Privacy and media ethics
By: Farah Zia
Kelvin Mackenzie, a former editor of the Murdoch-owned The Sun spoke about the “tremendous amount of snobbery involved in journalism” while talking to the media ethics inquiry about tabloids, in January this year.
He gave a hypothetical example of hacking into Tony Blair’s cell phone to discover that Blair had bypassed his cabinet in order to go to war. “If you publish it in The Sun, you get six months in jail. If you publish it in The Guardian, you get a Pulitzer.”
Having no obvious connection with the Maya Khan TV programme, though the two may somehow be linked regarding issues of individuals’ privacy and journalistic ethics, the quote of Mackenzie does ring a bell about the double standards applied in our own media world where the small fry gets caught and punished; for the rest, it’s business as usual.
There used to be a time when things were simple in the world of journalism. It was simple saying that there has to be a delicate balance between rights of privacy and freedom of speech. It was simple saying public figures don’t have privacy rights. It was simple stating that a journalist’s job is to cull out the truth and that journalists do have the good sense to weigh the public good element against privacy. And, it was easy telling the editors that they must exercise their editorial judgment.
All of the above was a subject of debate even then. None of it was taken as a given, with hunky-dory consequences. But at least the debate was confined within certain parametres.
Somewhere down the line, things started becoming complex, grey, interest-driven and unimaginably big. Being in the public domain, they are still subject to yardsticks of ethics and law. It’s just that the simplistic definitions from yesterday are no more valid. A journalist’s job is now as much about bringing out the truth before people as selling the product he works for. Privacy that never sat easy with freedom of expression is now at absolute variance with it.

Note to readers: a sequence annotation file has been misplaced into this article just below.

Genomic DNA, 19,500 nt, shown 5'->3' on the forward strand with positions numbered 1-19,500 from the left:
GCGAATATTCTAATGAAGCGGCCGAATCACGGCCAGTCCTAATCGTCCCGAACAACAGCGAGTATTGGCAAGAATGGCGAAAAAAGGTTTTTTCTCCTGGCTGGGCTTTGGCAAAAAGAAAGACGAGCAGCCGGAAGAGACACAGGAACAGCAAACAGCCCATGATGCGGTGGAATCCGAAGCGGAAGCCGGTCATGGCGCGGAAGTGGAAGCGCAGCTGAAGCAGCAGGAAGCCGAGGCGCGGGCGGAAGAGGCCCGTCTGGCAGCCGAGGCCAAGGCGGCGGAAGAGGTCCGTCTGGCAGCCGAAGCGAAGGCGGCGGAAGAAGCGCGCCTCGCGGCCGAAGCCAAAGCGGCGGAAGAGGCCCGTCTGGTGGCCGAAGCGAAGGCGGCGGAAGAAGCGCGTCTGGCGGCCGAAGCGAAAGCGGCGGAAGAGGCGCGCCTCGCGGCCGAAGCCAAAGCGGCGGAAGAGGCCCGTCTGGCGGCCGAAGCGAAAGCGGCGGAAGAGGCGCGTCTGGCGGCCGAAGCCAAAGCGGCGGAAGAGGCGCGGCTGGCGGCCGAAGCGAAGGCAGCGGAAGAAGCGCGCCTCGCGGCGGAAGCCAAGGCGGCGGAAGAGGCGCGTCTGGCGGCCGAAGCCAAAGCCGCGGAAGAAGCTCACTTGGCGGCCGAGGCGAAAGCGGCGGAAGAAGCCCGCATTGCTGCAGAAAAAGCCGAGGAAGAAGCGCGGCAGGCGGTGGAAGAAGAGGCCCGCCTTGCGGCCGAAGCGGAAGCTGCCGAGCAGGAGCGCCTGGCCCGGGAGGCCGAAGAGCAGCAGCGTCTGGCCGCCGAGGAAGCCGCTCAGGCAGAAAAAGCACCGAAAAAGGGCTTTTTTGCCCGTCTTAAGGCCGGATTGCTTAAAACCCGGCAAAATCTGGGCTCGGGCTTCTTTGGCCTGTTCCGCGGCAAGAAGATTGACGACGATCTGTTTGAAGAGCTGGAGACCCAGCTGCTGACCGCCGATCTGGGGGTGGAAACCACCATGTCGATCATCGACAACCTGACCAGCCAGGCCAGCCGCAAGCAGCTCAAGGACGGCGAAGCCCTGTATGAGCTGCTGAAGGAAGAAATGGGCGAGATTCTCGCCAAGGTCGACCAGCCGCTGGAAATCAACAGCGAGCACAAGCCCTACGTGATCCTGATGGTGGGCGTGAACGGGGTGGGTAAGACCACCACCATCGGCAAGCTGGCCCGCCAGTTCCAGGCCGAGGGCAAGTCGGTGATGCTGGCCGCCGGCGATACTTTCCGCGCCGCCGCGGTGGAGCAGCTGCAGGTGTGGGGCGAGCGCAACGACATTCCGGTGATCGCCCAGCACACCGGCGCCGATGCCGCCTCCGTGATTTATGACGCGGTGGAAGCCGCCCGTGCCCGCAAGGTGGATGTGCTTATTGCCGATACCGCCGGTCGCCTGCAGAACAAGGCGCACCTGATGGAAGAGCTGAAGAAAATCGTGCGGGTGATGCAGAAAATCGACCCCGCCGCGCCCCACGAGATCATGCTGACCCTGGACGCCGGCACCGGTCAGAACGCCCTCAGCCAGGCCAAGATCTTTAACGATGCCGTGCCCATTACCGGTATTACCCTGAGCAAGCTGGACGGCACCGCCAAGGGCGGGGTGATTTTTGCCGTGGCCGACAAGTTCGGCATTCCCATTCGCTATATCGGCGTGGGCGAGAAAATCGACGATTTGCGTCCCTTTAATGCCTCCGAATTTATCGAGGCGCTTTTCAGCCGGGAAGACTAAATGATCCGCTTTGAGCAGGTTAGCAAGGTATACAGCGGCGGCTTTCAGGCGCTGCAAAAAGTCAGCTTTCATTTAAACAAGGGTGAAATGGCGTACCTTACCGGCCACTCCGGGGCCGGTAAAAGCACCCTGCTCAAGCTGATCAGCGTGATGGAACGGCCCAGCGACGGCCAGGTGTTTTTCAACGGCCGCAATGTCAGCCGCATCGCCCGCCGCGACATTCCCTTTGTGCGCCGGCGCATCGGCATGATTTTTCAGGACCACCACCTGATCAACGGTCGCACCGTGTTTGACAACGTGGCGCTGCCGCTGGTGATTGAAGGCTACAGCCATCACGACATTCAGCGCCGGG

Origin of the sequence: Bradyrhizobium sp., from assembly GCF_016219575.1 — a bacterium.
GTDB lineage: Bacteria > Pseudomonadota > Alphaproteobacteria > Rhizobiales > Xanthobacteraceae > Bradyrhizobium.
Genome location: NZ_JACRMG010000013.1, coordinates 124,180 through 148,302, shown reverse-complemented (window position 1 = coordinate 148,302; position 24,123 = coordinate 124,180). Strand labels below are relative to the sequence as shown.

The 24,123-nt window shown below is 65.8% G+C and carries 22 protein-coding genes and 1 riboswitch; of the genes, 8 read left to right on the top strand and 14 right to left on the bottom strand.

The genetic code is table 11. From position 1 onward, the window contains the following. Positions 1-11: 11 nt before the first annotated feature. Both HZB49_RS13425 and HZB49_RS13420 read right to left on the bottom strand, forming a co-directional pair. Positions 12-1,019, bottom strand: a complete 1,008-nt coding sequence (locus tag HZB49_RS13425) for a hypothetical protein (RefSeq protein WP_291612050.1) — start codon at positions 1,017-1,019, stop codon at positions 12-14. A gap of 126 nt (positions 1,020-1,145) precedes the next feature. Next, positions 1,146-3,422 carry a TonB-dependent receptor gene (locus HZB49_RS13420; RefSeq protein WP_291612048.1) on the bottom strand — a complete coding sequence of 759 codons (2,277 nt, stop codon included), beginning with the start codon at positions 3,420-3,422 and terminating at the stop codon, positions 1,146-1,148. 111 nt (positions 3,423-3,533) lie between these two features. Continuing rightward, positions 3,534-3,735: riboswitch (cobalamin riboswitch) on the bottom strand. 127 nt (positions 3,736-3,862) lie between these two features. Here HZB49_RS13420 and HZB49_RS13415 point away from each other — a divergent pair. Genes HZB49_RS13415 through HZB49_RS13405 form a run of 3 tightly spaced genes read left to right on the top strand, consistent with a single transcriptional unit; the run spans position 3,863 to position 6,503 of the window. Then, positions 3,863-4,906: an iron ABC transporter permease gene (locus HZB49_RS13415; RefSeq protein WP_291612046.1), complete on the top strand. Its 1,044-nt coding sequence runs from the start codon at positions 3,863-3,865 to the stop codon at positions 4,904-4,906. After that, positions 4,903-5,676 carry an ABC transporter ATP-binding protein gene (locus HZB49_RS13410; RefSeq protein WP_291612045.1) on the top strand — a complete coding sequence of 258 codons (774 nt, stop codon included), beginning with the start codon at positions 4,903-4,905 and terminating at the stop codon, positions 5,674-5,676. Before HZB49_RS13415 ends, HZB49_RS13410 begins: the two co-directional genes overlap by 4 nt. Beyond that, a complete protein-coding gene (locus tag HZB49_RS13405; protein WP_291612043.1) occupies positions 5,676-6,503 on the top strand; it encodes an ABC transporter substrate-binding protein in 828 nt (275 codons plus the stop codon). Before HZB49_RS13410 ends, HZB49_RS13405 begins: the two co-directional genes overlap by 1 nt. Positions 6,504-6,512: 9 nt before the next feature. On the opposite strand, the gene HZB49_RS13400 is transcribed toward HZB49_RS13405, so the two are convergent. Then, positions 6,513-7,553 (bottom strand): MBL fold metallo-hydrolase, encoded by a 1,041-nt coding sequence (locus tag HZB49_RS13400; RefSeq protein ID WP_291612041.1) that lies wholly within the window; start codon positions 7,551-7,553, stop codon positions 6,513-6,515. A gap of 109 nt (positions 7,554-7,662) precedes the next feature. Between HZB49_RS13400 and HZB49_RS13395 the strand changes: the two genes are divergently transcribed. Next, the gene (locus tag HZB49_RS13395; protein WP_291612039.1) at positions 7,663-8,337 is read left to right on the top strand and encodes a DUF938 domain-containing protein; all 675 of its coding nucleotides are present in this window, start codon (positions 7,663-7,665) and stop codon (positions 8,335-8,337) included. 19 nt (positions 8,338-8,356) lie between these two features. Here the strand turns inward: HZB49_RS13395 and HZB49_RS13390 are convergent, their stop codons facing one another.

This conflict is more pronounced on television where the race for ratings and advertising revenues is the primary consideration. Editorial judgment is all about whatever sells. Not that print journalism stands absolved. They both make ludicrous attempts at invading privacy in the name of investigative journalism.
On television, the desire for profits has blurred any distinction between one genre and the other (just as the reporters in print write analysis as investigative reports). The political talk shows are designed, or are at least watched, as entertainment. The morning shows that ought to have been designed to entertain and inform, in their bid to venture into investigative journalism, end up as exercises in moral policing. We don’t know where showbiz begins and journalism ends.
That is why Maya Khan’s show was a problem. But Maya Khan was not the first one to take a microphone and camera into people’s faces. The news channels did that long before her. They have not even shied away from taking the mikes and cameras into hospital wards seeking comments from injured people who happen to be bomb victims. They have covered funerals like they never should have.
The anchorpersons act less like journalists and more like activists. Privacy rights are not their concern because what they handle are public figures. It was nothing short of a miracle watching the ailing president of the country return, breathe and even deliver a speech or give an interview after counting all the diseases these anchorpersons had claimed he had.
How this public figure definition is stretched in the corporate media only makes one cringe with fear. What the journalists don’t realise is that as beneficiaries of this market-driven media, they too have become public figures of sorts. This qualifies them to forfeit their own privacy rights.
Source: The News